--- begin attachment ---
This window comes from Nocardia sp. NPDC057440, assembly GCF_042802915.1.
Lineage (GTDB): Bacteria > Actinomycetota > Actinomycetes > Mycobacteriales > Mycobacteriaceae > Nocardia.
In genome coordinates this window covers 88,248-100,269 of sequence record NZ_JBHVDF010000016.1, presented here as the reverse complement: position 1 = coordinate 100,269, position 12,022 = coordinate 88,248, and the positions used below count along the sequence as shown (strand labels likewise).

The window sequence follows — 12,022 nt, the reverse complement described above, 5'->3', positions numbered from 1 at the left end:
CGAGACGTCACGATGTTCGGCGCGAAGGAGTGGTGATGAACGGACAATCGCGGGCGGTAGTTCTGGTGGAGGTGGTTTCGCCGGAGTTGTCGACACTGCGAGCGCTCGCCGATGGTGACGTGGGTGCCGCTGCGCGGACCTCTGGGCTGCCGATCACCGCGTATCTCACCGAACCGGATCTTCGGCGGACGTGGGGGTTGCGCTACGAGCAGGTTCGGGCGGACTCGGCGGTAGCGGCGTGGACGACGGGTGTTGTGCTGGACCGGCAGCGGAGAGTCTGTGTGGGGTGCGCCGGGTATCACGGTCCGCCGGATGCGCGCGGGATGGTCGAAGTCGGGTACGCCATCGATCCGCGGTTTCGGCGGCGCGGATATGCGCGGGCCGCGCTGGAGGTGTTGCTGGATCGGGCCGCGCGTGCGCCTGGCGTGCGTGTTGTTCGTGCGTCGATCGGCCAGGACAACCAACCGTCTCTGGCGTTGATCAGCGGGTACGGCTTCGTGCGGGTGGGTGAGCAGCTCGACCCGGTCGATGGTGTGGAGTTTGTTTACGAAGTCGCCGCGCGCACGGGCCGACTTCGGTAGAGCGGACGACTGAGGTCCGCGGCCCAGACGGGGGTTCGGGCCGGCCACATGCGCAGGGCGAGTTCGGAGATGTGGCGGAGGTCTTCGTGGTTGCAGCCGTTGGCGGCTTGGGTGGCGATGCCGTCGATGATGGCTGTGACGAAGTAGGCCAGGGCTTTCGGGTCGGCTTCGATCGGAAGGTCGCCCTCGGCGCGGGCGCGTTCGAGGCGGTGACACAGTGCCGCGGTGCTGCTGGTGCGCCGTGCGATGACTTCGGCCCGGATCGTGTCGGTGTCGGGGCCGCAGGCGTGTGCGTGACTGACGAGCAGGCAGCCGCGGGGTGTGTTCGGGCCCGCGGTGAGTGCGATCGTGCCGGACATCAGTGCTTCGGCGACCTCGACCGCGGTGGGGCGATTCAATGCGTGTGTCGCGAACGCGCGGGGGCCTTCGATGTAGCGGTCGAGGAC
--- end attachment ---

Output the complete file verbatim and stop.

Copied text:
This window comes from Nocardia sp. NPDC057440, assembly GCF_042802915.1.
Lineage (GTDB): Bacteria > Actinomycetota > Actinomycetes > Mycobacteriales > Mycobacteriaceae > Nocardia.
In genome coordinates this window covers 88,248-100,269 of sequence record NZ_JBHVDF010000016.1, presented here as the reverse complement: position 1 = coordinate 100,269, position 12,022 = coordinate 88,248, and the positions used below count along the sequence as shown (strand labels likewise).

The window sequence follows — 12,022 nt, the reverse complement described above, 5'->3', positions numbered from 1 at the left end:
CGAGACGTCACGATGTTCGGCGCGAAGGAGTGGTGATGAACGGACAATCGCGGGCGGTAGTTCTGGTGGAGGTGGTTTCGCCGGAGTTGTCGACACTGCGAGCGCTCGCCGATGGTGACGTGGGTGCCGCTGCGCGGACCTCTGGGCTGCCGATCACCGCGTATCTCACCGAACCGGATCTTCGGCGGACGTGGGGGTTGCGCTACGAGCAGGTTCGGGCGGACTCGGCGGTAGCGGCGTGGACGACGGGTGTTGTGCTGGACCGGCAGCGGAGAGTCTGTGTGGGGTGCGCCGGGTATCACGGTCCGCCGGATGCGCGCGGGATGGTCGAAGTCGGGTACGCCATCGATCCGCGGTTTCGGCGGCGCGGATATGCGCGGGCCGCGCTGGAGGTGTTGCTGGATCGGGCCGCGCGTGCGCCTGGCGTGCGTGTTGTTCGTGCGTCGATCGGCCAGGACAACCAACCGTCTCTGGCGTTGATCAGCGGGTACGGCTTCGTGCGGGTGGGTGAGCAGCTCGACCCGGTCGATGGTGTGGAGTTTGTTTACGAAGTCGCCGCGCGCACGGGCCGACTTCGGTAGAGCGGACGACTGAGGTCCGCGGCCCAGACGGGGGTTCGGGCCGGCCACATGCGCAGGGCGAGTTCGGAGATGTGGCGGAGGTCTTCGTGGTTGCAGCCGTTGGCGGCTTGGGTGGCGATGCCGTCGATGATGGCTGTGACGAAGTAGGCCAGGGCTTTCGGGTCGGCTTCGATCGGAAGGTCGCCCTCGGCGCGGGCGCGTTCGAGGCGGTGACACAGTGCCGCGGTGCTGCTGGTGCGCCGTGCGATGACTTCGGCCCGGATCGTGTCGGTGTCGGGGCCGCAGGCGTGTGCGTGACTGACGAGCAGGCAGCCGCGGGGTGTGTTCGGGCCCGCGGTGAGTGCGATCGTGCCGGACATCAGTGCTTCGGCGACCTCGACCGCGGTGGGGCGATTCAATGCGTGTGTCGCGAACGCGCGGGGGCCTTCGATGTAGCGGTCGAGGAC